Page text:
Partner Kal Benuska, SE recently travelled to Japan to oversee the Flight of Dreams, a large-scale installation featuring the first Boeing 787 airline inside Central Japan International Airport’s (Centrair) main terminal. Thirty-five percent of the Boeing 787’s components are made by Japanese suppliers and then shipped to the US for final assembly. In July 2015, Boeing donated the first-ever built 787 – the ZA001 – after it served its role as a flight test airplane. Considered a home-coming for the plane, Japanese officials determined the plane should be permanently restored in Centrair as a static display. In addition to the challenges of displaying an “artifact” that cannot be taken apart, the Flight of Dreams posed a handful of challenges: • Because of ZA001’s use as a test flight airplane, it has no interiors, so the engineering has to accommodate a different weight and center of gravity compared to commercial 787’s. • At the time of donation, the electrical and systems
JAMA has recently begun sharing some of the interesting structural challenges we encounter on projects. The latest in this series is the Broad Beach Residence – a 2-story structure with irregularly shaped floor plan for Michael Ovitz, of Creative Artists Agency and Disney fame. The actual building area is 16,000 square feet and the roof is about 30 feet from slab on grade. The new home fronts Broad Beach in Malibu, and while somewhat straightforward in design, is innovative for its structure. Second floor and roof gravity framing consist of steel wide flange girders, truss joist and 2x joists. The framing is supported on steel columns, and both levels transfer diaphragm forces through plywood sheathing. There is 3 3/8” concrete topping on the second floor. Lateral loads induced by seismic are resisted by flexible wood diaphragms. Loads from the roof diaphragm transfer to plywood shear walls and steel special moment frames. Discontinuous lateral force resisting system forces the l
Under the guidance of JAMA’s Activities & Adventure Committee, eleven employees and friends of the firm “fought for air” last Saturday, April 14th. The stair-climb was part of the American Lung Association’s annual fundraiser, helping those affected by lung disease. The group climbed 63 floors, or 1,393 steps, of Downtown LA’s AON Center; including 4 individuals that completed the trek in under 15.5 minutes (wow!). Congratulations to all that participated!
JAMA’s BIM Director Marcello Sgambelluri joined other multi-disciplinary leaders on Wednesday, April 4th in DTLA to discuss how the A/E/C industry is pushing the boundaries of Augmented Reality and Virtual Reality in design and construction. Central to the discussion was how these technologies streamline productivity, communication and collaboration. JAMA provided a VR booth showcasing how the firm integrates VR into projects, and participated in a panel that included representatives from Stantec Architecture, PCL Construction and software developer Kalloc Studios.
Cal Poly Pomona’s highly anticipated ARB (Administration Replacement Building) marked a major milestone this month as the last beam was placed on top of the steel roof. The 138,400 square foot facility which is comprised of two structures under a single, undulating and passive solar roof, will serve as the University’s new front door. The project, designed with CO Architects and constructed by C.W Driver, is expected to be complete this Fall.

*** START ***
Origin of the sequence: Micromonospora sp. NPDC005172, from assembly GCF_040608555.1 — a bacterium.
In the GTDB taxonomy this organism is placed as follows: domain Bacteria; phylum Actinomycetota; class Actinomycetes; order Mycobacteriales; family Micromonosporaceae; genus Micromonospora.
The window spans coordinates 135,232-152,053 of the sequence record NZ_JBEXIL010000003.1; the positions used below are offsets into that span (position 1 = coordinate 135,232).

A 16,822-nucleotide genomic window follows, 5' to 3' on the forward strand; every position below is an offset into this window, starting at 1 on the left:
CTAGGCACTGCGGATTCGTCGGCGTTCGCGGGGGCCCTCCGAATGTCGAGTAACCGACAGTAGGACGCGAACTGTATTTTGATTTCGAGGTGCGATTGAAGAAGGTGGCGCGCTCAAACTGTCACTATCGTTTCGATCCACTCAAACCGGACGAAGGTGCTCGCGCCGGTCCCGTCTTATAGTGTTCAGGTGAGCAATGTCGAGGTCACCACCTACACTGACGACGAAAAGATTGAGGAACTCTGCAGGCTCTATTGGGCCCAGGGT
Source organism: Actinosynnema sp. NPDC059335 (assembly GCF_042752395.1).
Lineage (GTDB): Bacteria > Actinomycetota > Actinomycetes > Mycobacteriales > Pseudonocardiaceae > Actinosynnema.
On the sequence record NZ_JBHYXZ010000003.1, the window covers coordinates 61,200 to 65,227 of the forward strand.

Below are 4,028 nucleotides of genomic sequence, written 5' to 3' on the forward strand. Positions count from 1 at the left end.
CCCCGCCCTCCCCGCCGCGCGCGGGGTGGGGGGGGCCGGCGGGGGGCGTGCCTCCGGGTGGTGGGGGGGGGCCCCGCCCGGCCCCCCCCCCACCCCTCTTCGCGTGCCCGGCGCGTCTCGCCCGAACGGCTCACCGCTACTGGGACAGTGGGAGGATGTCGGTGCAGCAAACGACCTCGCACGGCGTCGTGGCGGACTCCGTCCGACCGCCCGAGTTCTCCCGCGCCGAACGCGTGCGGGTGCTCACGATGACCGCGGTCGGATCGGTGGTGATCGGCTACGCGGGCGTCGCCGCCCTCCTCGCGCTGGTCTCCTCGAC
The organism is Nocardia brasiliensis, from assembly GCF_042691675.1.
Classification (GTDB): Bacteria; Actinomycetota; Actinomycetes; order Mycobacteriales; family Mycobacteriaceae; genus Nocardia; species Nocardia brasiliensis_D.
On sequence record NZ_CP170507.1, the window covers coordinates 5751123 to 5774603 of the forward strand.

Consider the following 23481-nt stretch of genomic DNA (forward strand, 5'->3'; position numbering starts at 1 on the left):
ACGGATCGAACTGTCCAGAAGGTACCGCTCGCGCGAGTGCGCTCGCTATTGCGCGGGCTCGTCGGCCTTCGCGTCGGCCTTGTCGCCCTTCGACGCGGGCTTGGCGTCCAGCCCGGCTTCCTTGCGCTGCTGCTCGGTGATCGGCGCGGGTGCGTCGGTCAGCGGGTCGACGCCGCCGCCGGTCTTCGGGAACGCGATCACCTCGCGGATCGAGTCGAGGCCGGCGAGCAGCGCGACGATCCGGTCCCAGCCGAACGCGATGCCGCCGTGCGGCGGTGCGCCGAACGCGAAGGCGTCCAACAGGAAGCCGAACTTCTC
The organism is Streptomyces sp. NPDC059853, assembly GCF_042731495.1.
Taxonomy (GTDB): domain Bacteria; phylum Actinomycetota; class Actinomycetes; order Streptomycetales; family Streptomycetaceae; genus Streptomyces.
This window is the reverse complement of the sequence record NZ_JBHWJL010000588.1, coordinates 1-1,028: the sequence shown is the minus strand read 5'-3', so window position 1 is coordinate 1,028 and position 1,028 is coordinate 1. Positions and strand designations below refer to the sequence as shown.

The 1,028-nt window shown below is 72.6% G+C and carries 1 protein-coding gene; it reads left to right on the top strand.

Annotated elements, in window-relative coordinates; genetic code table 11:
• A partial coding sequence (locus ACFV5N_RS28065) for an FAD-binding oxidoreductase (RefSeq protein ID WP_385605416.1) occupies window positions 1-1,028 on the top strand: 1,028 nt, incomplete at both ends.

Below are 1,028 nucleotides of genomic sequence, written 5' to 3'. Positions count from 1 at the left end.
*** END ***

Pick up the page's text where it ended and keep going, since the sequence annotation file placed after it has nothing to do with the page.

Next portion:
2018 has unofficially been called the Year of the Woman. With 30% of JAMA’s workforce female, it was only fitting that the JAMA Women’s Round Table take shape. Spearheaded by Partner Jacqueline “Jackie” Vinkler and Project Manager Kim Pacheco, the group offers a forum for dialogue and actions that create a more supportive work environment. The group will conduct quarterly meetings with topics and speakers ranging from leadership and mentorship to current barriers or issues. The Round Table has also inspired the firm to highlight female employees, an often underrepresented group within the A/E/C industry. This month – structural engineer Kim Carden, SE and Production staff member Celia Barraza. Kim Carden, SE is not just an engineering powerhouse, but a lady on the move! In addition to project duties Kim cares for her two children and remains an active athlete. She led a group of Moms in an obstacle race in February, is running a half marathon in March, and a full marathon in May. Celia
On March 21st JAMA Partner Kal Benuska co-led a webinar entitled “Designing for Prefabrication: An Engineer’s Perspective.” Presented in collaboration with Clark Pacific, the webinar focused on the firms’ joint efforts on the Stanford Escondido Student Housing project, a 4 tower plus ancillary structures residence hall project that will provide 2,400-beds for graduate students. Kal and co-host Grant Guerrieri of Clark Pacific discussed early challenges and solutions with software and communication, as well as specifics of various prefabricated project components. The entire webinar can be viewed here.
JAMA is proud to be the structural engineer for a Los Angeles Business Journal Silver Award winner in this year’s Commercial Estate awards. The Urgent Care facility, centrally located at Runway in Playa Vista, covers three floors totaling 31,532 square feet. Each floor offers a different type of care — Urgent Care, Primary Care, and OB/GYN and Pediatrics services. The clinic design appeals to the demographically diverse tech community of Silicon Beach by providing convenient access to quality patient-centered services close to where people live and work. Read more about this progressive facility here.